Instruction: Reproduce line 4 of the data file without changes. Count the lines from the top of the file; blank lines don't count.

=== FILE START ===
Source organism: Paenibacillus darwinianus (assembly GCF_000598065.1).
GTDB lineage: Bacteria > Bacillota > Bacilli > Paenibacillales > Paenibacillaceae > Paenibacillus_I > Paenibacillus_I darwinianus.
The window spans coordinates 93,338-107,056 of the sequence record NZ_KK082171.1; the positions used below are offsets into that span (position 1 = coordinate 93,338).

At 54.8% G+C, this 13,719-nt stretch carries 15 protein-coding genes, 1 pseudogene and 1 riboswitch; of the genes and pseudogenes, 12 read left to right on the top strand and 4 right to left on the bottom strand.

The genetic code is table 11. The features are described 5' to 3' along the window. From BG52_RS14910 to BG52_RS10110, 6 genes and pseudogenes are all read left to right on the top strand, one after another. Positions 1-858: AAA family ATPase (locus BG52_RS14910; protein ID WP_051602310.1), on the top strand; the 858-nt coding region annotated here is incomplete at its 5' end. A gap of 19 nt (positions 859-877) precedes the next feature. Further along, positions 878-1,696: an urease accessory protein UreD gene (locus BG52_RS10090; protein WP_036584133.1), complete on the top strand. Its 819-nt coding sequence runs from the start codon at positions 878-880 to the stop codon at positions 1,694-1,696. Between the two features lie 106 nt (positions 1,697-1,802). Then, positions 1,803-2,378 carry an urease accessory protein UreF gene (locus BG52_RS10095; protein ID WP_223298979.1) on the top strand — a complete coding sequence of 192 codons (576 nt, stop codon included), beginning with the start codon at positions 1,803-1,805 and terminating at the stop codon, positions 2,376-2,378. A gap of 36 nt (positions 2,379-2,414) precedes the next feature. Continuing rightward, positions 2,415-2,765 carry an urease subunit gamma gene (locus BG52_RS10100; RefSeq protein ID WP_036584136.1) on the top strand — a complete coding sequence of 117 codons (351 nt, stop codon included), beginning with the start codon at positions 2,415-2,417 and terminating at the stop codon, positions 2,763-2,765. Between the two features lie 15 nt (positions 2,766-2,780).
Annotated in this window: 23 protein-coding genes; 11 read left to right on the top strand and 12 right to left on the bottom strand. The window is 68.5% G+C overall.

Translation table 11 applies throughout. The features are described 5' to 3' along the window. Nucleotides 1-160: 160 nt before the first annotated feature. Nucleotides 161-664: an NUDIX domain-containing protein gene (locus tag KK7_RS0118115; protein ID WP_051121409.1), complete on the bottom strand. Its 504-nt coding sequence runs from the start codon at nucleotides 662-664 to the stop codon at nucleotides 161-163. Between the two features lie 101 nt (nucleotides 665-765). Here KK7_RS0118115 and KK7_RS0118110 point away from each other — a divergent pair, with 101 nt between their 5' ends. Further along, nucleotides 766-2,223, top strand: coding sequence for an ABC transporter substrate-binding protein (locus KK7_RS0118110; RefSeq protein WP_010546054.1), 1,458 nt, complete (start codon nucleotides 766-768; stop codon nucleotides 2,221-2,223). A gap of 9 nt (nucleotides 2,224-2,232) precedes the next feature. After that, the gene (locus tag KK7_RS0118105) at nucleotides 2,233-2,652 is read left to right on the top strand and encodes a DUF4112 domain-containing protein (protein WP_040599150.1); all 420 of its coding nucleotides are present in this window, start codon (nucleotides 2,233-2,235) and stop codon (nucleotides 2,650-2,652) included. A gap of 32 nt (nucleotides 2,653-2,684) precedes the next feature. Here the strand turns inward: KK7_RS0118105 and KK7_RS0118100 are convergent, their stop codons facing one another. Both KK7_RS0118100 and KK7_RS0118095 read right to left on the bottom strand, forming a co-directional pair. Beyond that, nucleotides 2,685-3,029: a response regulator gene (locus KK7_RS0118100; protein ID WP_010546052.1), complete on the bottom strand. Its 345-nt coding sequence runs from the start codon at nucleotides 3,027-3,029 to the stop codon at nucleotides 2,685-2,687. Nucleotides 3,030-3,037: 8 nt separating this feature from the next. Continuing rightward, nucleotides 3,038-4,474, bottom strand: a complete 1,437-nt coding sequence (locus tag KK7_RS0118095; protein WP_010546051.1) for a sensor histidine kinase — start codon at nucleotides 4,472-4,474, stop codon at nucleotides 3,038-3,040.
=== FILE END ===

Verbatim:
At 54.8% G+C, this 13,719-nt stretch carries 15 protein-coding genes, 1 pseudogene and 1 riboswitch; of the genes and pseudogenes, 12 read left to right on the top strand and 4 right to left on the bottom strand.